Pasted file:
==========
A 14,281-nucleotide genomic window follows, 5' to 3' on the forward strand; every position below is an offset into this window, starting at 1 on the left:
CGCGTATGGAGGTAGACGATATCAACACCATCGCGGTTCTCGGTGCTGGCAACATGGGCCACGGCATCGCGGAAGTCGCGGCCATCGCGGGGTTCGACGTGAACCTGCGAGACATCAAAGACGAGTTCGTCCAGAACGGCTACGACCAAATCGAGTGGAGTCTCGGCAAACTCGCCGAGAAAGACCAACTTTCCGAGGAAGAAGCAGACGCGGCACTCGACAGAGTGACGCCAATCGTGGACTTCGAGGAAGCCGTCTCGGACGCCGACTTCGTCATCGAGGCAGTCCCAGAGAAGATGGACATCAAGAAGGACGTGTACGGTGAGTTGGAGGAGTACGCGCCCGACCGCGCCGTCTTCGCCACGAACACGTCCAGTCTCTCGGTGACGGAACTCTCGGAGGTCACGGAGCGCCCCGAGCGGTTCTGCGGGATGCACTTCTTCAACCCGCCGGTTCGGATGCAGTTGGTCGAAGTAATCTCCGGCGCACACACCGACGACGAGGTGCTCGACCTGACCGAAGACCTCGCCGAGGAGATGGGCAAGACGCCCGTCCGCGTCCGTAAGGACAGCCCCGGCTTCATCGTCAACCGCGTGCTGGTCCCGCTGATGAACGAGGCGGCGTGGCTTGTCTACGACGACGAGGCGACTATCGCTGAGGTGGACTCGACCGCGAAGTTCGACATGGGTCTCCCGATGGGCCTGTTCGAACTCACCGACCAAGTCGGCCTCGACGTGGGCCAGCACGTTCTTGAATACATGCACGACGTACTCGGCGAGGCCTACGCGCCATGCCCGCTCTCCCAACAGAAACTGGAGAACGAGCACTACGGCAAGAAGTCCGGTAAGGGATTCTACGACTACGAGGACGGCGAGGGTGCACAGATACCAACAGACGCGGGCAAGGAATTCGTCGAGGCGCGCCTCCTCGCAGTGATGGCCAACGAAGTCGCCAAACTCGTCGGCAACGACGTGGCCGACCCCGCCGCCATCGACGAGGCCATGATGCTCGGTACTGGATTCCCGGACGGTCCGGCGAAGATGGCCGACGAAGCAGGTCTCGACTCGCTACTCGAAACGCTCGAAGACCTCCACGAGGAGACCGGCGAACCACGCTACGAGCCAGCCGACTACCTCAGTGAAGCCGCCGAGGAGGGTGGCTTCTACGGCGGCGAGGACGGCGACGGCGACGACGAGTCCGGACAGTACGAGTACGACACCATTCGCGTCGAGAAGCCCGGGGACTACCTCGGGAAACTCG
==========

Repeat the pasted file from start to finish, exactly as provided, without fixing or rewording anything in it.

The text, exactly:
A 14,281-nucleotide genomic window follows, 5' to 3' on the forward strand; every position below is an offset into this window, starting at 1 on the left:
CGCGTATGGAGGTAGACGATATCAACACCATCGCGGTTCTCGGTGCTGGCAACATGGGCCACGGCATCGCGGAAGTCGCGGCCATCGCGGGGTTCGACGTGAACCTGCGAGACATCAAAGACGAGTTCGTCCAGAACGGCTACGACCAAATCGAGTGGAGTCTCGGCAAACTCGCCGAGAAAGACCAACTTTCCGAGGAAGAAGCAGACGCGGCACTCGACAGAGTGACGCCAATCGTGGACTTCGAGGAAGCCGTCTCGGACGCCGACTTCGTCATCGAGGCAGTCCCAGAGAAGATGGACATCAAGAAGGACGTGTACGGTGAGTTGGAGGAGTACGCGCCCGACCGCGCCGTCTTCGCCACGAACACGTCCAGTCTCTCGGTGACGGAACTCTCGGAGGTCACGGAGCGCCCCGAGCGGTTCTGCGGGATGCACTTCTTCAACCCGCCGGTTCGGATGCAGTTGGTCGAAGTAATCTCCGGCGCACACACCGACGACGAGGTGCTCGACCTGACCGAAGACCTCGCCGAGGAGATGGGCAAGACGCCCGTCCGCGTCCGTAAGGACAGCCCCGGCTTCATCGTCAACCGCGTGCTGGTCCCGCTGATGAACGAGGCGGCGTGGCTTGTCTACGACGACGAGGCGACTATCGCTGAGGTGGACTCGACCGCGAAGTTCGACATGGGTCTCCCGATGGGCCTGTTCGAACTCACCGACCAAGTCGGCCTCGACGTGGGCCAGCACGTTCTTGAATACATGCACGACGTACTCGGCGAGGCCTACGCGCCATGCCCGCTCTCCCAACAGAAACTGGAGAACGAGCACTACGGCAAGAAGTCCGGTAAGGGATTCTACGACTACGAGGACGGCGAGGGTGCACAGATACCAACAGACGCGGGCAAGGAATTCGTCGAGGCGCGCCTCCTCGCAGTGATGGCCAACGAAGTCGCCAAACTCGTCGGCAACGACGTGGCCGACCCCGCCGCCATCGACGAGGCCATGATGCTCGGTACTGGATTCCCGGACGGTCCGGCGAAGATGGCCGACGAAGCAGGTCTCGACTCGCTACTCGAAACGCTCGAAGACCTCCACGAGGAGACCGGCGAACCACGCTACGAGCCAGCCGACTACCTCAGTGAAGCCGCCGAGGAGGGTGGCTTCTACGGCGGCGAGGACGGCGACGGCGACGACGAGTCCGGACAGTACGAGTACGACACCATTCGCGTCGAGAAGCCCGGGGACTACCTCGGGAAACTCG